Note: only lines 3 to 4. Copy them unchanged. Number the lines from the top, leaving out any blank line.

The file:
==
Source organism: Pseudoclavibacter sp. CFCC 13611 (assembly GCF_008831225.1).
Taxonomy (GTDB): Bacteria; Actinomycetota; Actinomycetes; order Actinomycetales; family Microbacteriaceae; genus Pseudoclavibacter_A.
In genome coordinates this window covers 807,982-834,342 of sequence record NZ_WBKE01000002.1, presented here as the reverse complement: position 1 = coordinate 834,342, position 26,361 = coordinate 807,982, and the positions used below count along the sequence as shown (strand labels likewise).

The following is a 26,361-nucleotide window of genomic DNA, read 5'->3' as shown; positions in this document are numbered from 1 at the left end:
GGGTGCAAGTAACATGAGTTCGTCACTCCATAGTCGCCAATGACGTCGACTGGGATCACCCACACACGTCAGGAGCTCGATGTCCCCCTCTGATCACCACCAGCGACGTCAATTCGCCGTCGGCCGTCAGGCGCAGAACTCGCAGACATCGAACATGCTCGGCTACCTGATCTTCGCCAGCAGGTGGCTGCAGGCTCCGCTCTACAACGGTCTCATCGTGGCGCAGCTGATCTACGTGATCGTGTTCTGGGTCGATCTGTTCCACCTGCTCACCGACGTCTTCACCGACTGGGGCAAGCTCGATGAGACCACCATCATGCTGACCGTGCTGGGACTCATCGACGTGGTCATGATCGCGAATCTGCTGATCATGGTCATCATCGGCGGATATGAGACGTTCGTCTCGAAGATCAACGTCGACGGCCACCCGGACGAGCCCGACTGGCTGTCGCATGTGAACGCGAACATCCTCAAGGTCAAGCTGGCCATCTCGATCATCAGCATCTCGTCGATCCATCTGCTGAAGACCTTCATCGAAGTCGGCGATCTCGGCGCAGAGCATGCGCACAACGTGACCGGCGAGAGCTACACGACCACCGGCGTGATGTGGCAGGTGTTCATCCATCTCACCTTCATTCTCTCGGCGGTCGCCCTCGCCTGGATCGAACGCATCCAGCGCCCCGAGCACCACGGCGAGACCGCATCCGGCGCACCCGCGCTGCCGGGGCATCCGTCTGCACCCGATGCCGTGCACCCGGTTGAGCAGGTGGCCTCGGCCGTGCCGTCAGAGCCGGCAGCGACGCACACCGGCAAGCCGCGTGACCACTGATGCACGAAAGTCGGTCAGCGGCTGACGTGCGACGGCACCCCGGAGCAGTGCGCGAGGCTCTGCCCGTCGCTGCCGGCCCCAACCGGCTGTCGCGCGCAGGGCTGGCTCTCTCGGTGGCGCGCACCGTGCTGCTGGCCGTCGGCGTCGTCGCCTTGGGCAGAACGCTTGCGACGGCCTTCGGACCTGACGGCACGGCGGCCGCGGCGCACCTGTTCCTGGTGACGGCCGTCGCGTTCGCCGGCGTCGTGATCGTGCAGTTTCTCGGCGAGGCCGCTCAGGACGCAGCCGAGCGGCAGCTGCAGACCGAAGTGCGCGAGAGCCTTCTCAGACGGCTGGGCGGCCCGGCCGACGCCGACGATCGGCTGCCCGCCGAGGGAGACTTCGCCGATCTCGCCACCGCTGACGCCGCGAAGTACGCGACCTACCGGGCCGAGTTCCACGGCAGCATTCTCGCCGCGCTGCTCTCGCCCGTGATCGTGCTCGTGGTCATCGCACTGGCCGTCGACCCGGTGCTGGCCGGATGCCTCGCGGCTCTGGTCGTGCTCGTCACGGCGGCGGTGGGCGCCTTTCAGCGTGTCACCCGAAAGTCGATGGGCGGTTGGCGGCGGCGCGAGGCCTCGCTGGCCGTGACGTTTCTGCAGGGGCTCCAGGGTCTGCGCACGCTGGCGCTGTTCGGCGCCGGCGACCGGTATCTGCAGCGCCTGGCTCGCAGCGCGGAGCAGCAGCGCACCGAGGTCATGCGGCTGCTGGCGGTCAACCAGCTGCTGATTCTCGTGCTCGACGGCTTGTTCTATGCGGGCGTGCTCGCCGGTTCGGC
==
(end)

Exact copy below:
In genome coordinates this window covers 807,982-834,342 of sequence record NZ_WBKE01000002.1, presented here as the reverse complement: position 1 = coordinate 834,342, position 26,361 = coordinate 807,982, and the positions used below count along the sequence as shown (strand labels likewise).

The following is a 26,361-nucleotide window of genomic DNA, read 5'->3' as shown; positions in this document are numbered from 1 at the left end: